In two preceding blogs, Peter Zver, President of Tikit North America, has discussed how to measure the impact of mobile timekeeping and the relevance and importance of new found time. In this, his third and last discussion of the topic, Peter concludes by pointing out a serious error of judgement made by many firms: the decision not to provision mobile timekeeping technology to all of their attorneys.
In my last two blogs, I covered how firms should measure the impact of mobile timekeeping technology, and the considerable impact that new found time has on firm revenue. I’m going to finish on this subject by quickly drawing your attention to a really common mistake that firms make in this area. Namely, they make assumptions about which attorneys will and won’t use the technology, and use these assumptions to decide who gets it. I’ll explain how this is a big mistake and why.
So, here’s the pragmatic argument that firms use. Provisioning mobile timekeeping technology is a cost. We don’t know at this moment in time what the ROI will be. Let’s be conservative and only roll the capability out to a proportion of our attorneys. Then we can wait and see if it’s cost effective before we make a bigger investment.
Now in one sense I see the wisdom of that approach. Firms want proof of concept before they go all in. Though as I explained in the first blog of this series, they often go looking for their proof in the wrong places.
Putting that aside, an alternative perspective is that by denying a proportion of their attorneys access to mobile timekeeping, firms are in effect preventing some individuals from having the means to make the firm more money.
Viewed in that light, the decision to give mobile timekeeping to some but not all attorneys can be read as a bit self-defeating. This is simply because these days virtually everyone in professional services has a smartphone. As a consequence, everyone uses consumer apps. Everyone – to a lesser or greater degree – has by now developed a ‘mobile application reflex’: the nearly overwhelming desire, at every other thought interval, to check your device.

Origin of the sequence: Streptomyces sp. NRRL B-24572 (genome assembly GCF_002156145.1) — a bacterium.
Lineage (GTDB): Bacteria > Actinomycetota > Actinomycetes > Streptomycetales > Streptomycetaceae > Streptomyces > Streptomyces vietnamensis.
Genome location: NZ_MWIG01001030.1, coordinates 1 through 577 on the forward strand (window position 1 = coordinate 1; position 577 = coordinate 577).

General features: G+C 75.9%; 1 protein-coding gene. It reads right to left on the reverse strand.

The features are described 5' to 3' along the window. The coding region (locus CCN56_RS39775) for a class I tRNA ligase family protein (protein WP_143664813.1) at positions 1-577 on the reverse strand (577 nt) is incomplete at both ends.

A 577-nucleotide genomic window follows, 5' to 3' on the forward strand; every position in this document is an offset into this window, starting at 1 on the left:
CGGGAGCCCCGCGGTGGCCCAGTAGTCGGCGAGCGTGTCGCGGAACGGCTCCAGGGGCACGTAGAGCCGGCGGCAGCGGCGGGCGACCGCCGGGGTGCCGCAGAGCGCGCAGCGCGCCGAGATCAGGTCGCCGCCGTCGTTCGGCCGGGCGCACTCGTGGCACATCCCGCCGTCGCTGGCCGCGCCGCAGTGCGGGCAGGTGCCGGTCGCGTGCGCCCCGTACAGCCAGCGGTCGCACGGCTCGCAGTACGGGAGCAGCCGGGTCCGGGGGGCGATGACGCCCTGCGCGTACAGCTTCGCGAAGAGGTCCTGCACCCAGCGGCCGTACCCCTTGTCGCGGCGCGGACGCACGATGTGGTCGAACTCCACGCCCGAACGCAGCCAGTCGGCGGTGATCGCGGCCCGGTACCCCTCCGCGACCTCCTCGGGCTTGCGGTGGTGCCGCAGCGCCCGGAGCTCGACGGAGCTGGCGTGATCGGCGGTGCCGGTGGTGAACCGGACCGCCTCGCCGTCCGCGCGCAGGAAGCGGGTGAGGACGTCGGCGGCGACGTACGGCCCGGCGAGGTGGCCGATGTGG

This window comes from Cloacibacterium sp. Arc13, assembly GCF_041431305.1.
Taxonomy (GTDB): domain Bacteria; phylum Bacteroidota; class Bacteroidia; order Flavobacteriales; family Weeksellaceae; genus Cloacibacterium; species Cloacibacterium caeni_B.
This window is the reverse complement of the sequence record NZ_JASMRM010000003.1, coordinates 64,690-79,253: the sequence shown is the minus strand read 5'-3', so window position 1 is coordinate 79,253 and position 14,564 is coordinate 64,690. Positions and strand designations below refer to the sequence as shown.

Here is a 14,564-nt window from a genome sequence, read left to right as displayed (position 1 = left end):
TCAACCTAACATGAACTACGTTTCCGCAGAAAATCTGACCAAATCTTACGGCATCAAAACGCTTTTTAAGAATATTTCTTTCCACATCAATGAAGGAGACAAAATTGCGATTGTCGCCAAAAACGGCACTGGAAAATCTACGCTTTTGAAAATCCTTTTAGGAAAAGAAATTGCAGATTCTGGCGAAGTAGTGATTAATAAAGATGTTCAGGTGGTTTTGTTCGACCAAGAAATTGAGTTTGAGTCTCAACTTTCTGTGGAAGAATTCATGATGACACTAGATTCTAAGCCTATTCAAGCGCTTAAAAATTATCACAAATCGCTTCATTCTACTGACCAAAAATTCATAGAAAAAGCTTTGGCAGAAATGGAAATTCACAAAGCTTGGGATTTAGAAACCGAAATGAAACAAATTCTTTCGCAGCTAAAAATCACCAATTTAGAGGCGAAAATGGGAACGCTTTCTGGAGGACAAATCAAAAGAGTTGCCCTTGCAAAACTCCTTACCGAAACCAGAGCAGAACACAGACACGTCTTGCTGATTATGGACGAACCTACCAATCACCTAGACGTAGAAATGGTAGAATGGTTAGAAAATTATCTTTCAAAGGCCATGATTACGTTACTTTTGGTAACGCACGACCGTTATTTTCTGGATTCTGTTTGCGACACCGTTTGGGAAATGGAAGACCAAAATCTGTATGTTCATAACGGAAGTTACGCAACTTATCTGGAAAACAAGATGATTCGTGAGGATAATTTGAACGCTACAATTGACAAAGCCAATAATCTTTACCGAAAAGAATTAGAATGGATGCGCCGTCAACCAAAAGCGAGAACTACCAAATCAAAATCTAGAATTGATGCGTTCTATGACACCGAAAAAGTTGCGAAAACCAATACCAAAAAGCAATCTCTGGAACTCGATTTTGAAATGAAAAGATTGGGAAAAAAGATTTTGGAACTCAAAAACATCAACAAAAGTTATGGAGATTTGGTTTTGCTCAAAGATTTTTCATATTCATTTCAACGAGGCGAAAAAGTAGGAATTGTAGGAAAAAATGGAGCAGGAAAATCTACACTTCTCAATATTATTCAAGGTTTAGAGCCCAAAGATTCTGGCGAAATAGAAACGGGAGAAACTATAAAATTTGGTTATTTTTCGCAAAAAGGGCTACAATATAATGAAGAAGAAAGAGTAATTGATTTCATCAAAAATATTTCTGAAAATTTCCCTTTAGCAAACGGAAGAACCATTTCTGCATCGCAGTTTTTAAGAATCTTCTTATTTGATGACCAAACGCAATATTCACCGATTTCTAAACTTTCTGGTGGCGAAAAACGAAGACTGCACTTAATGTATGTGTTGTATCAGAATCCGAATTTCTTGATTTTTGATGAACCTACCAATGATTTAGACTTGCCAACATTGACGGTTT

So why wouldn’t you make this reflex work to your firm’s advantage? Give everyone the capability and – because it’s such a simple consumer-type app – they will all begin logging time that would not be captured otherwise and thereby contributing to increased firm revenue.
The business benefits of mobile timekeeping
In the three blogs I’ve written on measuring mobile timekeeping, I’ve tried to outline how the impact should be measured and why it should be measured – because mobile makes a substantive difference to the revenue a firm can generate. There is generally, as I pointed out in blog two, a staggering ROI.
There are also additional business benefits. For one thing, attorneys tend to find mobile time capture easy and hassle-free. The interfaces are intuitive and, importantly, it takes less time to record time. A big bonus is that it eliminates the struggle that is month-end time reconstruction.
Relatedly, mobile timekeeping technology yields advantages for clients as well. They don’t like the inherent inaccuracies of month-end reconstruction. Mobile capture enables contemporaneous time recording which is inevitably more precise than when it’s done retrospectively. Clients get bills that they can see have razor-sharp accuracy. It keeps them happy. And that keeps them with your firm.
In conclusion, just remember that mobile timekeeping is not about how often it’s used, but about how much additional time it captures. The good news is that when you add up all those accurately captured and timely crumbs, you get a surprisingly big cake which can be enjoyed by firms and clients alike.
Read Peter’s other blogs here: